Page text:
|Fig. 1: Solar Power Satellite. Mirrors concentrate solar radiation, which is beamed back to earth via a microwave beam, and subsequently collected and diverted to an external circuit. (Source: Wikimedia Commons)|
The theory surrounding Spaced-Based Solar Power, the idea that solar energy can be collected in space, has developed significantly since its introduction in the 1970s. Contemporary solar power technology is comprised of panels that reside on earth, and convert solar radiation into electricity by absorbing light in a semiconducting silicon, separating opposite charge carriers, and extracting charge into a circuit. Such technology could theoretically be adapted for use in space, where solar radiation is much more intense in the absence of atmospheric gas. The use of solar cells to harness energy has increased exponentially in the last 15 years among developed countries, and many on the frontier of the solar industry argue that Space-Based solar power (SSP) represents the next breakthrough in solar technology.
The most realistic methods of harnessing solar radiation in space fall into two categories: the Solar Power Satellite (SPS), and the Solar Tower. The conceptual SPS would be placed in geostationary orbit to ensure constant antenna geometry, and collect solar radiation through amplifying mirrors and currently-available solar cells, and subsequently beam the stored energy back to earth through an electromagnetic beam. On earth, a ground segment comprised of a large photovoltaic array would capture the microwave beam, convert it into electricity, and distribute it to the local grid. (See Fig. 1.) Alternative methods of capturing energy from solar rays in space include the "Sun Tower," a tethered array of solar concentrators in low orbit channeling solar energy to an electromagnetic beam transmitter. (See Fig. 2.) Subsequently, the microwaves would be sent back to earth to be collected by a terrestrial passive array of photovoltaic cells. 
|Fig. 2: Frontal view of the architecture of the sun tower, including solar concentrators and "backbone." (Courtesy of NASA. Source: Wikimedia Commons)|
The tethering system would be made of a superconducting "backbone" used to transport energy from the solar concentrators to the beam transmitter. Predictions of a sample Sun Tower placed at 6,000 km at 30 degree inclination orbits would produce an average of 250 MW, producing the same amount of energy as the maximum capacity of the California Valley Solar Ranch, the United States' largest passive photovoltaic cell array.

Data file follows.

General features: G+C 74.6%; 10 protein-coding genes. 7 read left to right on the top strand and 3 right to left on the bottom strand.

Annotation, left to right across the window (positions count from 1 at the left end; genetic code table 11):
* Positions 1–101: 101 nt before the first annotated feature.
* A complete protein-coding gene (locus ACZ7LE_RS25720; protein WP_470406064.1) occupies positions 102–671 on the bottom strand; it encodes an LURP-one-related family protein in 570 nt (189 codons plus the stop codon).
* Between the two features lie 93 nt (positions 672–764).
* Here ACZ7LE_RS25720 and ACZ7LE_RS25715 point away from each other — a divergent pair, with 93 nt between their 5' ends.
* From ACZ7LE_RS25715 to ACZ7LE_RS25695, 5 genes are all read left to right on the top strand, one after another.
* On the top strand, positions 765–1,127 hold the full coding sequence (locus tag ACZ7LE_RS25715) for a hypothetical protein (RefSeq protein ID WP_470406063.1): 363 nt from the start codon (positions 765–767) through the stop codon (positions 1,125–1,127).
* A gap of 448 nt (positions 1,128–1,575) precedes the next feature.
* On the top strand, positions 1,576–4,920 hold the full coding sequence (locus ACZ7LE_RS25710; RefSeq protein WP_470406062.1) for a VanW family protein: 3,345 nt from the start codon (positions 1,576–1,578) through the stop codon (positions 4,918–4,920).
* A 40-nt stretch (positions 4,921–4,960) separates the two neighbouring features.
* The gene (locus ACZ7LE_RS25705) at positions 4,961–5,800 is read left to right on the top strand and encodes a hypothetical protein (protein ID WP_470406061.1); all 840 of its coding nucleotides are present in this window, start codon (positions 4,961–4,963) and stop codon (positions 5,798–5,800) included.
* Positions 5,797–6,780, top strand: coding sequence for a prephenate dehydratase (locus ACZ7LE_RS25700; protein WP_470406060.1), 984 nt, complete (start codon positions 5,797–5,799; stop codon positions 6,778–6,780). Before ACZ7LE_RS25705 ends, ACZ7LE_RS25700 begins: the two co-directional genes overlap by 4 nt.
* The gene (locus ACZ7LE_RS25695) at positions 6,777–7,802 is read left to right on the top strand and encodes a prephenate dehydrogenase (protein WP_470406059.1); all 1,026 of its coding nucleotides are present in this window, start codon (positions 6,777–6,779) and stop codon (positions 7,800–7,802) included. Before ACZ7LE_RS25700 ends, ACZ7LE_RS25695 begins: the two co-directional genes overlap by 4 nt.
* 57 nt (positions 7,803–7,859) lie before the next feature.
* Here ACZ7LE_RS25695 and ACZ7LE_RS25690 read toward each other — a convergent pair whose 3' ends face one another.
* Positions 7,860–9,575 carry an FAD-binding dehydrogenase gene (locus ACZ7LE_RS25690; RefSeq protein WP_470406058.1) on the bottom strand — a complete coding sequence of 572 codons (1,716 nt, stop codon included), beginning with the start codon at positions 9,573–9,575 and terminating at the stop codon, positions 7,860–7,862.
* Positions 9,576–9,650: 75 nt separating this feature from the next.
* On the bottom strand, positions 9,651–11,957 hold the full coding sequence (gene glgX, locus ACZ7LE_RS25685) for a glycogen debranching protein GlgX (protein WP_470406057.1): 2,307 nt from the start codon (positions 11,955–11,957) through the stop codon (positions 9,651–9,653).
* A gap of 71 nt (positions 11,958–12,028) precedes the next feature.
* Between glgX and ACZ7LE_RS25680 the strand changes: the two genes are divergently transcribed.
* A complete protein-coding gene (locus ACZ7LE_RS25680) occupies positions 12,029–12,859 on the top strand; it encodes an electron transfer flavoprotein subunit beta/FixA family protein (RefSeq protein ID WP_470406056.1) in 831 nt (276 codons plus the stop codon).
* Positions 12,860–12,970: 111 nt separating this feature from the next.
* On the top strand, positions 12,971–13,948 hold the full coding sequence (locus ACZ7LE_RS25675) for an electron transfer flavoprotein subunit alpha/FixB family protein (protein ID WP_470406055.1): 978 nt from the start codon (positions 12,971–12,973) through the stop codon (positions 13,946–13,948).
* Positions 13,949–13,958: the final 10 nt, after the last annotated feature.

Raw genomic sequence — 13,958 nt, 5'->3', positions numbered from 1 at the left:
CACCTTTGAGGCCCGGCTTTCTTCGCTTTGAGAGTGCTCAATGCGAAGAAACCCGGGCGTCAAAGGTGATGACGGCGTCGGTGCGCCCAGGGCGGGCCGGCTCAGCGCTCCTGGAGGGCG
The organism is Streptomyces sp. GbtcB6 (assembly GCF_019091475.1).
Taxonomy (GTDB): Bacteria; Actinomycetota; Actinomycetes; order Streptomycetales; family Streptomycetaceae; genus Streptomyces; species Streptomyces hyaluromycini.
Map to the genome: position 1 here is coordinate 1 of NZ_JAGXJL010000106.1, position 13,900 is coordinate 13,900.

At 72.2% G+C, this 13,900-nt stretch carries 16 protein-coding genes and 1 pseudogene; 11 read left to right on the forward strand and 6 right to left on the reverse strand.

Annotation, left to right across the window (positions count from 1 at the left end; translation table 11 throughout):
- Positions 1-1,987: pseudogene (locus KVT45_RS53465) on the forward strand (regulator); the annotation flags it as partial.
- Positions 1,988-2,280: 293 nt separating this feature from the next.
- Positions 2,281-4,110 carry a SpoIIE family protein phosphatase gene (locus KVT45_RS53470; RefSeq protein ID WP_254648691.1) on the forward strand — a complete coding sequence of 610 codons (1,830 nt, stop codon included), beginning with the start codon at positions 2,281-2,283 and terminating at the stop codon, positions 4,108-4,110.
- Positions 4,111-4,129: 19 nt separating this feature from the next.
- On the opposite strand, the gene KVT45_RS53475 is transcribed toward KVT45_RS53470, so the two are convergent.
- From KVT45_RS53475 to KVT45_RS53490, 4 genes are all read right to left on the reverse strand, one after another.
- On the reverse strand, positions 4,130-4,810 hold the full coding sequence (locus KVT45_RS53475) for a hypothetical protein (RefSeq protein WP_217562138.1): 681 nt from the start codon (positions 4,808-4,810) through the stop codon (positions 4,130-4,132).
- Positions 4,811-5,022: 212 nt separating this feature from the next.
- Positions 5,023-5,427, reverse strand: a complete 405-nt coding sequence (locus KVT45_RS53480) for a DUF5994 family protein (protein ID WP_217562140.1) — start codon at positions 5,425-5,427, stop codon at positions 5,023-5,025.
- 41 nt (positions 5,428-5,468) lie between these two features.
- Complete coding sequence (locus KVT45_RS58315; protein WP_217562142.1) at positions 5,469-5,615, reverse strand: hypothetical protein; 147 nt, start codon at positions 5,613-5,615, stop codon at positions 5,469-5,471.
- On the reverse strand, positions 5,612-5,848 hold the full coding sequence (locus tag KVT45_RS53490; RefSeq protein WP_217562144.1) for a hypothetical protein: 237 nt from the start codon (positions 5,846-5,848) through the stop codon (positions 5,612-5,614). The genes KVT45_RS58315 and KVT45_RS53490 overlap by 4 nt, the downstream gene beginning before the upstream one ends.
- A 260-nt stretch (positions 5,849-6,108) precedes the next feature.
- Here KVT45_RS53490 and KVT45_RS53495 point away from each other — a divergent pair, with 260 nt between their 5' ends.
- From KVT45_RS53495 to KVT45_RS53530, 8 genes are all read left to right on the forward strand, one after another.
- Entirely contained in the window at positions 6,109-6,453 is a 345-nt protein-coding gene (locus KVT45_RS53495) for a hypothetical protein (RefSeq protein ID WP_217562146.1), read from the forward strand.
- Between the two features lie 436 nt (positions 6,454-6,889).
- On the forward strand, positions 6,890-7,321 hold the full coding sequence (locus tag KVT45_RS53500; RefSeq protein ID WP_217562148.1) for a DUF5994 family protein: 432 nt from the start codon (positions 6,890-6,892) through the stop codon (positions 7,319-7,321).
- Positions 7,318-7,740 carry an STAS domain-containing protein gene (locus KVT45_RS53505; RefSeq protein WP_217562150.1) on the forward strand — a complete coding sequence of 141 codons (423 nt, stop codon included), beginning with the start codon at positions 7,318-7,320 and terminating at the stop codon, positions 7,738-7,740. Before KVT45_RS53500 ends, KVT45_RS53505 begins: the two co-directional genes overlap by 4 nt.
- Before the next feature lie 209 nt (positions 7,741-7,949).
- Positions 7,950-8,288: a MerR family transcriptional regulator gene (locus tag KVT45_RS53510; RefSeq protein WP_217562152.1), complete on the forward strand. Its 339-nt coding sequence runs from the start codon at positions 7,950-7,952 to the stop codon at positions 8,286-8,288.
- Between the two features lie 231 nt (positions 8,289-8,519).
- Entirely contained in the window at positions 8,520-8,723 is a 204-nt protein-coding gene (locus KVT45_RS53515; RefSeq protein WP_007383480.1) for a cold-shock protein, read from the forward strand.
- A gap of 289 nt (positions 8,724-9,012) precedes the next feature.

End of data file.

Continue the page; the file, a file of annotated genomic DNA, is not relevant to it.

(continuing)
The advantages of Space Solar Power are many. Whereas passive arrays on earth can only absorb sunlight for a maximum of 12 hours a day, solar satellites and sun towers could absorb solar radiation nearly continuously, with a maximum of 72 minutes per day obstructed from the sun. Furthermore, the absence of gravity would allow for the use of light-weight materials coupled with large surface area, which would not be feasible on earth.  By operating on geostationary orbits, space-based solar mechanisms would reduce energy infrastructure on earth, as the cosmic ray reception stations could be placed near power distribution centers, eliminating the need for wasteful transfer over land. In addition, the use of solar space satellites is environmentally feasible, as all waste heat accompanying solar conversion into the microwave beam would be dissipated into space. Lastly, the use of space-based solar devices would make transportation of energy across multiple surface locations easier by adjusting its orbit, helping to reduce peak-load problems and deliver energy to the most deficient areas.  With respect to profitability of solar satellites, researchers have estimated that the net present value of the future cash flows generated by a typical SPS is over $8.5Billion, controlling for many factors, including rising energy prices and variability of input costs. As such, solar power satellites are economically viable investments. 
While the benefits of space-based solar power are numerous, there are many drawbacks that make the initial investment in solar projects difficult. First, many cash flow analyses of space solar ventures estimate incredibly high up-front costs, followed by steadily increasing profits. As such, the barrier to entry from the private sector is high, and the availability of funding from the public space is scarce due to high early costs. Furthermore, while the estimated need for maintenance is low due to the lack of weather-related issues in space, any miscellaneous maintenance expenses are high due to the costs associated with sending astronauts to repair the satellite. Moreover, current photovoltaic cells have not been adequately tested for the high levels of solar radiation that exist in space, so using contemporary cells could pose unforeseen problems when used for solar satellites.
As the global demand for clean, renewable energy continues to grow in the coming years, large infrastructural projects will need to be undertaken to meet such demand. While the difficulties associated with space-based solar power stem from political, financial, and technical constraints, contemporary technology holds the building blocks necessary for early space-based solar devices. However, rising efficiency rates of current photovoltaic cells, and the long-term profitability of solar satellites make space-based solar an attractive venture in expanding the frontier of renewable energy. With advances in space transportation, thermal management, and energy distribution, solar satellites and sun towers could soon become viable options in meeting global energy demand. 
© Scott White. The author grants permission to copy, distribute and display this work in unaltered form, with attribution to the author, for noncommercial purposes only. All other rights, including commercial rights, are reserved to the author.
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